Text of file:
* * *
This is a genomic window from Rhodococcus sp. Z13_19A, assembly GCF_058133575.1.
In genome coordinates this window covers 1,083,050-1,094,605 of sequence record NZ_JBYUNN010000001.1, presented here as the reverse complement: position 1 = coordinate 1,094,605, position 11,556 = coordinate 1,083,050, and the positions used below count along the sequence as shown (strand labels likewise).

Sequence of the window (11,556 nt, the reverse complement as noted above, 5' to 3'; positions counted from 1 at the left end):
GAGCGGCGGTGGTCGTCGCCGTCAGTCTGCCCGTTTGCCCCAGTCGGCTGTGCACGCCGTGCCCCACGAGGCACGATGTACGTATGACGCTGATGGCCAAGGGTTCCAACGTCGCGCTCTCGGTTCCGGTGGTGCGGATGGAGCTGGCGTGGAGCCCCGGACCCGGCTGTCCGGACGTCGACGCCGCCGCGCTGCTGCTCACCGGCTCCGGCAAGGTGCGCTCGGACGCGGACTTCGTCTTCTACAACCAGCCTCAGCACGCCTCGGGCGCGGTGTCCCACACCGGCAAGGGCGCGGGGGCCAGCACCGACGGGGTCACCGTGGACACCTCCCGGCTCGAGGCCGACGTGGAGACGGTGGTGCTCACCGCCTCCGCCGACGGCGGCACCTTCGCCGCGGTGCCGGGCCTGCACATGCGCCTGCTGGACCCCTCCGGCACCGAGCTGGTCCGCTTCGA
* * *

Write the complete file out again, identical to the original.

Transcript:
This is a genomic window from Rhodococcus sp. Z13_19A, assembly GCF_058133575.1.
In genome coordinates this window covers 1,083,050-1,094,605 of sequence record NZ_JBYUNN010000001.1, presented here as the reverse complement: position 1 = coordinate 1,094,605, position 11,556 = coordinate 1,083,050, and the positions used below count along the sequence as shown (strand labels likewise).

Sequence of the window (11,556 nt, the reverse complement as noted above, 5' to 3'; positions counted from 1 at the left end):
GAGCGGCGGTGGTCGTCGCCGTCAGTCTGCCCGTTTGCCCCAGTCGGCTGTGCACGCCGTGCCCCACGAGGCACGATGTACGTATGACGCTGATGGCCAAGGGTTCCAACGTCGCGCTCTCGGTTCCGGTGGTGCGGATGGAGCTGGCGTGGAGCCCCGGACCCGGCTGTCCGGACGTCGACGCCGCCGCGCTGCTGCTCACCGGCTCCGGCAAGGTGCGCTCGGACGCGGACTTCGTCTTCTACAACCAGCCTCAGCACGCCTCGGGCGCGGTGTCCCACACCGGCAAGGGCGCGGGGGCCAGCACCGACGGGGTCACCGTGGACACCTCCCGGCTCGAGGCCGACGTGGAGACGGTGGTGCTCACCGCCTCCGCCGACGGCGGCACCTTCGCCGCGGTGCCGGGCCTGCACATGCGCCTGCTGGACCCCTCCGGCACCGAGCTGGTCCGCTTCGA